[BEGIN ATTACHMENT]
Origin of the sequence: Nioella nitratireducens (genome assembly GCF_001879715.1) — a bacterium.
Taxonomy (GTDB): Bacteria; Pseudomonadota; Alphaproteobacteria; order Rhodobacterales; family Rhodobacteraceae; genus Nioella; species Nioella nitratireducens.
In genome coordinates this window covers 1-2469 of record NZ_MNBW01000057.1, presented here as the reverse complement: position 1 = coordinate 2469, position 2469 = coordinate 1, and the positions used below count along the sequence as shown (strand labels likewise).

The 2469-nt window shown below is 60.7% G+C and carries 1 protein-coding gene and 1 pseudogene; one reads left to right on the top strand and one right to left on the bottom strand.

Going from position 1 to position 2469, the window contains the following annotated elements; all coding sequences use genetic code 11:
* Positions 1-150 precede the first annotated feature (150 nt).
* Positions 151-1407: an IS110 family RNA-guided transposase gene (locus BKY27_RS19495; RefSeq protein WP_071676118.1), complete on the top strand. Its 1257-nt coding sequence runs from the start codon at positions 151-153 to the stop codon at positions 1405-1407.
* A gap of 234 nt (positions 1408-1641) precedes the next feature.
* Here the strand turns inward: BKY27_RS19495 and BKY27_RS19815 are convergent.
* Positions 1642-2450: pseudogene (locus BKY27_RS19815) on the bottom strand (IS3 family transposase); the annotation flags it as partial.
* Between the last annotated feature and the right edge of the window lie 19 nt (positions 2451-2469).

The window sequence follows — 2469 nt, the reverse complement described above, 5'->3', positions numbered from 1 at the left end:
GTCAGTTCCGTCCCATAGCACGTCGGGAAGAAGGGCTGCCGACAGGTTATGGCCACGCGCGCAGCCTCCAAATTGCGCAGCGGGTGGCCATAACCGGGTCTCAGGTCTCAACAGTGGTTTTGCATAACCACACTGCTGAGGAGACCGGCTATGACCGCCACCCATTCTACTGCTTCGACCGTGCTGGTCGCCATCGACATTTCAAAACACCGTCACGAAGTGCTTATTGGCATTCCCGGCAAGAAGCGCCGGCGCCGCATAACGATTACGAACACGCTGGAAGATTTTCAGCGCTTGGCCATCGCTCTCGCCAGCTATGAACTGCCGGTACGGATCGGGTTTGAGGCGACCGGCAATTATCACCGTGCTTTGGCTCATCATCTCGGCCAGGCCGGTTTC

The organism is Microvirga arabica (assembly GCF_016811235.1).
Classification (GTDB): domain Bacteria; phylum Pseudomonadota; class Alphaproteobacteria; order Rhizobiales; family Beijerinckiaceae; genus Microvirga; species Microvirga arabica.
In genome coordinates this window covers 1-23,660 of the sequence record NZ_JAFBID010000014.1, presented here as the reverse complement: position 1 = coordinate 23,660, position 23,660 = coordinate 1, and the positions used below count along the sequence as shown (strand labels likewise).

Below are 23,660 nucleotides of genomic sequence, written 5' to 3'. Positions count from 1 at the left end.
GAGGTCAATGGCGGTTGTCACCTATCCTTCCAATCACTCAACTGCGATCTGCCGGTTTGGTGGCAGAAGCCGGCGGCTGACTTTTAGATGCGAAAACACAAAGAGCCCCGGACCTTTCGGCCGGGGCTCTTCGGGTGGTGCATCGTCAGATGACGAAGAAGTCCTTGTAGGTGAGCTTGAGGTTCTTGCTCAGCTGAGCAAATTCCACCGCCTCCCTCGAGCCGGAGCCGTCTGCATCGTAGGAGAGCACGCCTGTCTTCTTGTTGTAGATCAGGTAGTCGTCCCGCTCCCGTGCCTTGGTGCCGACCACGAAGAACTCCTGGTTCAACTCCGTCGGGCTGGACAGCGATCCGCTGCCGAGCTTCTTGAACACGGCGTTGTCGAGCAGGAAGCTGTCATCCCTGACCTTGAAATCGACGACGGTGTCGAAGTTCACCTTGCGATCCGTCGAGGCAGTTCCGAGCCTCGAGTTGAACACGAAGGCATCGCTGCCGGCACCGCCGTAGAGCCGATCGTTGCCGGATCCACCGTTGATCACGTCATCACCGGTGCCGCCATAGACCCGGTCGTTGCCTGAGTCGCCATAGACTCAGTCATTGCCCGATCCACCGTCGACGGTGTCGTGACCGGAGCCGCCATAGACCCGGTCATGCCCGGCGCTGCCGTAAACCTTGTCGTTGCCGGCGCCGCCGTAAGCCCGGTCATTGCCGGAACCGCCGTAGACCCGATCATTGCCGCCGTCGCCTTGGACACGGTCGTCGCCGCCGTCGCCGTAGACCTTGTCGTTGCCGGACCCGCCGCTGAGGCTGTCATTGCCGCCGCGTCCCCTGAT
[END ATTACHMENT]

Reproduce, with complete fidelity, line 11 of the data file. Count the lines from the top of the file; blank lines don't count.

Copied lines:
* Between the last annotated feature and the right edge of the window lie 19 nt (positions 2451-2469).